Traditional development and landscape designs cause rainfall to flow off roofs, sidewalks, driveways, and compacted lawns. Water flows into streets, down the storm drain and through the storm sewer to the nearest stream, river or lake. Along the way, it picks up pollutants that degrade water quality. Learn more about what you can do to help reduce runoff and water pollution.

You can help solve Iowa’s flooding and water quality problems!

As a homeowner or urban resident there are several things you can do to reduce runoff and improve water quality. To start, ask yourself some questions

-Where does water go when it leaves your property?

-Do you have wet areas, or do you see water flowing when it rains?

-How are your soils, do plants have trouble growing?

-Do you want to do any landscaping?

By asking these questions you can begin to think about where could you utilize “Rainscaping” practices to manage your property’s runoff.

“Rainscaping Iowa is a statewide campaign promoting infiltration based storm water management practices that result in the improvement and protection of Iowa’s soil and water resources.”

Rainscaping Practices

There are several stormwater, aka rainscaping, practices that can be implemented by homeowners and urban residents to manage stormwater and improve water quality. Essentially these practices can look like regular landscaping, but they can serve a range of purposes such as:

  1. Improving soils
  2. Slowing down runoff
  3. Improving water quality
  4. Providing pollinator habitat
  5. Fix drainage issues

These practices rely on the natural functions of a healthy Iowa landscape, creating conditions where the ground can soak in and naturally filter the water. Many of these practices also utilize native prairie grasses and flowers that can have roots 5-10 ft. into the ground.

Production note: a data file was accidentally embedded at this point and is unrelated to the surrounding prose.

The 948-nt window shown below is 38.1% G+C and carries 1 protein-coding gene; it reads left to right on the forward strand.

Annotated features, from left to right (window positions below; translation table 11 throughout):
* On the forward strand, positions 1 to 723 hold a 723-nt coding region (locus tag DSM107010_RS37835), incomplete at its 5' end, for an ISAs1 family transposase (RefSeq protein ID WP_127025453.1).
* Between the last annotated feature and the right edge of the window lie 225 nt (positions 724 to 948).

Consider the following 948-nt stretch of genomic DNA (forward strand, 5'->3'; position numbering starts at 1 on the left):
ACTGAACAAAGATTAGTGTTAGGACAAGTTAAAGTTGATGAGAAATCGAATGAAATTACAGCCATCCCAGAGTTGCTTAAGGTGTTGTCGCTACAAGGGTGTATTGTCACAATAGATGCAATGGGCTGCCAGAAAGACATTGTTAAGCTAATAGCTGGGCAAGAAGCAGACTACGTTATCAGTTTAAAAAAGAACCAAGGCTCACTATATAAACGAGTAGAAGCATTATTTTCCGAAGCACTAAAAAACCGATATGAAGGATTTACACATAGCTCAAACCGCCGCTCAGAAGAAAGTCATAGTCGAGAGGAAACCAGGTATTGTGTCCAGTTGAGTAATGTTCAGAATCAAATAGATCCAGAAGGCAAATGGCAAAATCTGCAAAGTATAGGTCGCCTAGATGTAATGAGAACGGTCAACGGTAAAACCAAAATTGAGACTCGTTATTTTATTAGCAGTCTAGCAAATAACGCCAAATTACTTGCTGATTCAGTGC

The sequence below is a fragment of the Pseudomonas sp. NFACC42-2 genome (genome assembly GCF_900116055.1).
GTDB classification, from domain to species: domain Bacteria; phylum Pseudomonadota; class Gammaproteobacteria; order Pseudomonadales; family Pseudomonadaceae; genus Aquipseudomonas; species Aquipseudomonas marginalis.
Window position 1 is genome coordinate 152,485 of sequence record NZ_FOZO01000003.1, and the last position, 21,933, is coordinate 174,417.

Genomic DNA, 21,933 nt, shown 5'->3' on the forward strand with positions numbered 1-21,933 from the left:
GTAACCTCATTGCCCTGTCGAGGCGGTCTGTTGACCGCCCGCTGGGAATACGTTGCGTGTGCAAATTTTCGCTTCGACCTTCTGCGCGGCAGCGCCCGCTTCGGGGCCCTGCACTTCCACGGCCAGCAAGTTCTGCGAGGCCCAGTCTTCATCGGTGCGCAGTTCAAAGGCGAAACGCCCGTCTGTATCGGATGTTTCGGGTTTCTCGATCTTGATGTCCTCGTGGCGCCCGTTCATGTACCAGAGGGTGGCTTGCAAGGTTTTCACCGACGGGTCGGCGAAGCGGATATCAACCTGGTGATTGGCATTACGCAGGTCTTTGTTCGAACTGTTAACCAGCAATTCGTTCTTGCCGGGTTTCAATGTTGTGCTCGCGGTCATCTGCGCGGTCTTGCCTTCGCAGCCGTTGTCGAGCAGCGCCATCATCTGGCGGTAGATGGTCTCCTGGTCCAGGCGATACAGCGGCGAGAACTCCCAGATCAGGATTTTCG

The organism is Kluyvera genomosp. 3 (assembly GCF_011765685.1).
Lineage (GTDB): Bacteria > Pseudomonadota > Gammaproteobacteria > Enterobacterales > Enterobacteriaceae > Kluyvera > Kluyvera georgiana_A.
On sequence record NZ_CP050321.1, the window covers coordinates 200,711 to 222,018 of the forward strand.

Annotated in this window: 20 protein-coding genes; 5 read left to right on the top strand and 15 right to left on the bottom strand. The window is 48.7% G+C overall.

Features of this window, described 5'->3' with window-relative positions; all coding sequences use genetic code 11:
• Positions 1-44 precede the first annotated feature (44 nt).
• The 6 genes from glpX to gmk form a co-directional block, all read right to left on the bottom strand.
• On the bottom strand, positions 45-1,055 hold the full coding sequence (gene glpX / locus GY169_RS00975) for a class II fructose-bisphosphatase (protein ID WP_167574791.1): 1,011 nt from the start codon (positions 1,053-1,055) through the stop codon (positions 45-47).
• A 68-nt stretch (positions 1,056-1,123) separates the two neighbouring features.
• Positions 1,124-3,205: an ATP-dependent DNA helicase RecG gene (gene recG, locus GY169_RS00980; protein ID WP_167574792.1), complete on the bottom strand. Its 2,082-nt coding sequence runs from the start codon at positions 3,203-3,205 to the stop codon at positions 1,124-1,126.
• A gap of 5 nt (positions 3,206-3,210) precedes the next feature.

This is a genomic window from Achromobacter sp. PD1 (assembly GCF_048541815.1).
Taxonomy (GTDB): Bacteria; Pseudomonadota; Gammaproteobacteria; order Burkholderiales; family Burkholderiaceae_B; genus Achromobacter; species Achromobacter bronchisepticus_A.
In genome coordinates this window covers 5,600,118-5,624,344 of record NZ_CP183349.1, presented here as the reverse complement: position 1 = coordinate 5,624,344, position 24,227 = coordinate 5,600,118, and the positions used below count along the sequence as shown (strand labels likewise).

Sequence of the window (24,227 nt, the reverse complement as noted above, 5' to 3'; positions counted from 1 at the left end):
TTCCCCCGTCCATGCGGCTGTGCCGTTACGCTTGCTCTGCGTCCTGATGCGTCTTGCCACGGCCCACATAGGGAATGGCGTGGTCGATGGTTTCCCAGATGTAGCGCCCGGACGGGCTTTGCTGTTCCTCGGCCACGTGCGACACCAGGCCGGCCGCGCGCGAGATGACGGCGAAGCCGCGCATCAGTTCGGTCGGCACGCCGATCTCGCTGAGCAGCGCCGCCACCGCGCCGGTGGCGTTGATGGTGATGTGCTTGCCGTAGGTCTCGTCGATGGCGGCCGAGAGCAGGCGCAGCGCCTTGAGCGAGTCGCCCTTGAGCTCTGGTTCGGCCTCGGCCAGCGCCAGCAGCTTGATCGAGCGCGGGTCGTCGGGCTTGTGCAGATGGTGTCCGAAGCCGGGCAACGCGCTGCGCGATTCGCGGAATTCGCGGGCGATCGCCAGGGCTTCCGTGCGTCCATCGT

To address these water quality concerns, urban residents can utilize Rainscaping practices. Learn more about the many Rainscaping practices that can be used on your property to help reduce runoff and water pollution!

The Urban Conservation Program was created in 2008 to address runoff, sediment, pollutants, runoff, flooding, and other common effects of rainfall events. To restore affected areas, the USDA's Natural Resource Conservation Service (NRCS) has partnered with Iowa services to develop services that meet these needs.

Soil Erosion 

Types of Erosion

Sheet & Rill Erosion

Gully Erosion

Steam Bank Erosion

Wind Erosion

Accordion Content
Accordion Content
Accordion Content
Accordion Content

NPDES Requirements

Stormwater Regulations

Phase I and II cities (44)

Common Types of Urban Conservation

native turf
rain barrels
prave drain systems
bioretention cells
rain gardens
stream stabilization
solar panels
permeable pavers
stormwater wetlands
modular vegetation cells
soil quality restoration
native landscaping
high tunnels



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Polk Soil and Water Conservation District

1513 North Ankeny Blvd., Suite 3

Ankeny, IA, 50023

(515) 964 1883 ext. 3

Monday – Friday

7:30 am – 4:00 pm

Polk Soil and Water Conservation District is an Equal Opportunity Employer.